In June Chris and I held our first yard sale ever. While we have always been very big supporters of reuse and resale – going out of our way, at times, to make sure our used stuff found a home – we have never been organized enough to hold an event. It wasn’t until our neighbors asked – and reminded us several times – to participate in a neighborhood yard sale that we finally decided it was time to give it a try.
It was a great success. And it felt great to basically give things away to other people in our region. But it also got me thinking about how this happens – how we acquire so much that we need to set up a “free” sale almost annually.
An event by any other name is still the same event.
People have never been more connected to the rest of the world like they are today. Thanks to technology and social media, we can have global conversations on any – and every – subject imaginable. And we manage to do it with relative ease. If you weren’t aware of the cultural challenges associated with language and communication, you might not recognize how remarkable it is that so many individuals have successfully managed to conduct global conversations in less than 260 characters on Twitter. After years working in international development, I still can’t wrap my head around it.
So when terms like “what to call the event where you sell your old, used crap to people in your driveway/yard/garage” still carry heavy localisms, it is – to me – a fascinating lesson in the preservation of local culture.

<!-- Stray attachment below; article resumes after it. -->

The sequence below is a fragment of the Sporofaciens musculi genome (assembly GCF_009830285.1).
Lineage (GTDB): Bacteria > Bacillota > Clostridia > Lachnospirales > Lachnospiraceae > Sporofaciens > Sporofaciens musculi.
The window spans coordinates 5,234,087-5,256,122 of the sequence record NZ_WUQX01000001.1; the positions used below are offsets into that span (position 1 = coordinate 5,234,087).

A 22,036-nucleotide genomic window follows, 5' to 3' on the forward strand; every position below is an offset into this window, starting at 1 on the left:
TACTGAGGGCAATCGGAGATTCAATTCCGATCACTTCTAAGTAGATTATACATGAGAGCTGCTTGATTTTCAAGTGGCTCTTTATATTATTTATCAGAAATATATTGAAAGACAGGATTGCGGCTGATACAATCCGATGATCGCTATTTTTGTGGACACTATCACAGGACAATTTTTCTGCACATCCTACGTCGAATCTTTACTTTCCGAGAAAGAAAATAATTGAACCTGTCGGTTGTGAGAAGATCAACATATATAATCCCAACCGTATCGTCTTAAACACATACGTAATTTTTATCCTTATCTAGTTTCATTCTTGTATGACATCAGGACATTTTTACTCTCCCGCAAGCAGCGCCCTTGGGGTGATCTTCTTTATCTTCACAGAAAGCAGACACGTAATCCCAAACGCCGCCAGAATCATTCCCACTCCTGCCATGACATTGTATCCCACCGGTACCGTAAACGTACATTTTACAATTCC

Let me give you an example.
I have spent the majority of my life in Eastern Massachusetts and Western Maine. I attended UMass Amherst, in Western Massachusetts, and briefly lived in Connecticut for a summer. In each of these relatively small places, the name of “what to call the event where you sell your old, used crap to people in your driveway/yard/garage” is different. It’s been referred to as a yard sale, a thrift sale, a garage sale, a tag sale, a rummage sale, an “antique market” (BIG stretch), and a junk sale. And this is just the places I have lived in New England!
I’m not the only one fascinated by this. The University of Wisonsin Milwaukee is just one of many universities to study geographic differences in language. This is the UWM map.
And what is really interesting, if you have the time, is this story from NPR’s Here and Now, an interview with Harvard University professor Bert Vaux, the man who created the local dialect quiz that was featured in the New York Times this past December.
And with all this attention paid to selling your extra crap, you have to wonder – consumer culture aside, even those of us who are conscious customers fall into the trap of acquiring large volumes of things we don’t need. What’s up with that?
Do we really need that? Moving to new digs means moving all that crap too.
At this time last year, my husband and I – along with my mother, separately – were asking ourselves that same question. It’s a strange coincidence to see so many branches of our family looking to relocate and downsize all within the same year, but trendy for good reason: we have all arrived at the point in our lives where we are done with the financial stress of living at or outside of our means.
And as we have each, separately, taken on the process of packing up all the things that we have acquired over the course of years, we have all come to the same conclusion: I just don’t need all that stuff.
What is that stuff? How did we acquire it? Why do we hold onto it?
Those are questions far too complex to address in a single blog post, so let me just say this: while difficult, time consuming, and emotionally exhausting (at times), downsizing, parting with the “extra stuff” in your home can be one of the most liberating, relieving, and uplifting things you ever do. And when you sell it all at a yard sale, you gain peace of mind knowing that other people will get to enjoy the treasures you acquired in a whole new way.
Check back on Thursdays as I discuss reuse and downsizing for a better life (it’s true!).